Int. J. of Experimental and Computational Biomechanics   »   2016 Vol.4, No.1

 

 

Title: Role of helmets in blast mitigation: insights from experiments on PMHS surrogate

 

Authors: Shailesh Ganpule; Robert Salzar; Brandon Perry; Namas Chandra

 

Addresses:
Department of Mechanical and Materials Engineering, University of Nebraska-Lincoln, Lincoln, NE 68588, USA
Center for Applied Biomechanics, University of Virginia, Charlottesville, Virginia, 22911, USA
Center for Applied Biomechanics, University of Virginia, Charlottesville, Virginia, 22911, USA
Center for Injury Biomechanics, Materials, and Medicine (CIBM3), Department of Biomedical Engineering, New Jersey Institute of Technology, Newark, NJ, 07102-1982, USA

 

Abstract: Blast induced traumatic brain injury (bTBI) has emerged as the most significant injury to war fighters in recent conflicts. Interaction of the blast wave with the head and helmet are not well understood. In this work, the effects of blast were investigated on the post-mortem human subject (PMHS) head using a compression driven shock tube. The results suggest that the evolution of intracranial pressure profiles is strongly governed by the wave propagation through skin-skull-brain parenchyma. It is also observed that the sinus cavities naturally attenuate the blast overpressure. Performance of two helmet configurations (padded and suspension) in mitigating the blast is also evaluated. The results suggest that the amount of mitigation offered by each helmet varies with the helmet configuration. For helmets with the suspension system, the blast wave is intensified beneath the helmet. Further, the degree of blast wave mitigation is affected by the morphology of the PMHS itself. Overall, these results suggest that the blast wave interacts with the head and the helmet in a complex manner and these interaction effects must be taken into account while designing strategies for protection of the head against the blast.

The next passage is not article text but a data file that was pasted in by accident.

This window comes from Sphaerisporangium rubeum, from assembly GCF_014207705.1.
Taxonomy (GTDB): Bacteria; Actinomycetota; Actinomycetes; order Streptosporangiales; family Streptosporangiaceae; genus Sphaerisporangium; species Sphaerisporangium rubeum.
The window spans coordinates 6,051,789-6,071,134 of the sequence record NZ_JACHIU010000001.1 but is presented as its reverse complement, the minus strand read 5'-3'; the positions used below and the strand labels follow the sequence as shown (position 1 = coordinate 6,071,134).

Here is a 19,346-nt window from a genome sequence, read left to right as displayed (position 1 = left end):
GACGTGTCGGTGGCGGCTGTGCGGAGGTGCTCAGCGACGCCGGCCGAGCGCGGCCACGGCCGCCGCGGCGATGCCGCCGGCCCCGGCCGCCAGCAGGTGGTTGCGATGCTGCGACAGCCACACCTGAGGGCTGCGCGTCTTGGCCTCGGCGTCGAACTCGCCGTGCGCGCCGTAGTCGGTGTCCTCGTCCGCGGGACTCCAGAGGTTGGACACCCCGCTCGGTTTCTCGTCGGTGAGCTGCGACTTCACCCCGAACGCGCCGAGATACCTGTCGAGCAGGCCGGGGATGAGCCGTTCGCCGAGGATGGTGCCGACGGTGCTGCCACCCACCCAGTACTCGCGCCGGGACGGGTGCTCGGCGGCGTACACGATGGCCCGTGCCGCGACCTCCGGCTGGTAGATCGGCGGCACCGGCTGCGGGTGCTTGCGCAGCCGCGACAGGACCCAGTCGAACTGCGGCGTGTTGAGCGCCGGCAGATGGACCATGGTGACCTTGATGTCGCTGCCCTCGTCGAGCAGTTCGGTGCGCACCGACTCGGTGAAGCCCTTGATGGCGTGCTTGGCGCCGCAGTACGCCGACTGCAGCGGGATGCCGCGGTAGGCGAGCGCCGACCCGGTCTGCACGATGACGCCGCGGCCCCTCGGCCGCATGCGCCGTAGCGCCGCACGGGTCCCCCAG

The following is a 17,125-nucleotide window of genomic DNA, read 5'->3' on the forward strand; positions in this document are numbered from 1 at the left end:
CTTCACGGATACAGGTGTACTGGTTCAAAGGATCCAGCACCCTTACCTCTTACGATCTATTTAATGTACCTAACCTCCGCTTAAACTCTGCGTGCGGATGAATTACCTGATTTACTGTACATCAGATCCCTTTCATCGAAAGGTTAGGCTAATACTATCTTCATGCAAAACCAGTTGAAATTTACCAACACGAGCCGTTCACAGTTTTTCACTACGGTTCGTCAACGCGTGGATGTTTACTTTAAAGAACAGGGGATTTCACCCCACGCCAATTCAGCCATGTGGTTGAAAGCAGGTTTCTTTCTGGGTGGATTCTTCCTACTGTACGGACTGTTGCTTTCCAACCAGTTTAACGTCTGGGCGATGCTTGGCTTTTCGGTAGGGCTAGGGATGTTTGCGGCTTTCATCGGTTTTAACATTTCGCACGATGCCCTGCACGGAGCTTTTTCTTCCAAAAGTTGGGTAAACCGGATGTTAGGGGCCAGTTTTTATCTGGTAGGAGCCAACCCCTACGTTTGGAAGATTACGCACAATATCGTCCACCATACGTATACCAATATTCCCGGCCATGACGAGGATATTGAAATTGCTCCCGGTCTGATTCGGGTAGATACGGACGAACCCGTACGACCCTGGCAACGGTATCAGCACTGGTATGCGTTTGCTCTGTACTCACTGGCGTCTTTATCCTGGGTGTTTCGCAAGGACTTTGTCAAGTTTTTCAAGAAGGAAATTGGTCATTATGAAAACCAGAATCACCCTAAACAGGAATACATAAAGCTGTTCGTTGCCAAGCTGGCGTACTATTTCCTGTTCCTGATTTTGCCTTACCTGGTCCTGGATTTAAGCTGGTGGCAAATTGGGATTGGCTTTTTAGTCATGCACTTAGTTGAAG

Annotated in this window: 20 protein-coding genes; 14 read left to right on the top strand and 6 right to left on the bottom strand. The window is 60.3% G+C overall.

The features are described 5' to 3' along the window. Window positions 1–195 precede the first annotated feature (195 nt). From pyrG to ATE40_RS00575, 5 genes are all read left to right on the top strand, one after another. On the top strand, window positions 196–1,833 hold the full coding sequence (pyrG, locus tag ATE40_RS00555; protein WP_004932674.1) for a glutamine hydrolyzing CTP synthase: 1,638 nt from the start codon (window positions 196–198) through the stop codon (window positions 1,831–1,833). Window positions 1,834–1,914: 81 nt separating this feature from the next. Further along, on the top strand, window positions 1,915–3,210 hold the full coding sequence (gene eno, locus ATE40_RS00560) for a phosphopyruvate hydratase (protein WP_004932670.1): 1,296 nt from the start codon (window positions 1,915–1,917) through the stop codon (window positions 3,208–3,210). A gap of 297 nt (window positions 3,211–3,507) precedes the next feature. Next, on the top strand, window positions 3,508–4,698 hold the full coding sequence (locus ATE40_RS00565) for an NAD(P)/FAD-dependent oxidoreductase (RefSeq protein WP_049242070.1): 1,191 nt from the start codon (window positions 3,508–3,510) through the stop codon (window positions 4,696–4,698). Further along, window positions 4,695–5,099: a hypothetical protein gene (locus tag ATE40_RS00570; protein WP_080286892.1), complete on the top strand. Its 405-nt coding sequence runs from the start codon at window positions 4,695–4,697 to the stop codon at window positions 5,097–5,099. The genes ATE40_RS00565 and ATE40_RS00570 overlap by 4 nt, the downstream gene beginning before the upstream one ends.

Keywords: padded helmets; suspension helmets; blast mitigation; PMHS surrogate; post-mortem human subjects; blast induced TBI; traumatic brain injury; bTBI; head injuries; blast waves; compression driven shock tubes; intracranial pressure; wave propagation; skin-skull-brain parenchyma; sinus cavities; blast overpressure; helmet configurations; military equipment; warfare.

 

DOI: 10.1504/IJECB.2016.10002680

 

Int. J. of Experimental and Computational Biomechanics, 2016 Vol.4, No.1, pp.13 - 31

 

Submission date: 10 Nov 2015
Date of acceptance: 20 Apr 2016
Available online: 23 Jan 2017

 

 

Editors Full text accessAccess for SubscribersPurchase this articleComment on this article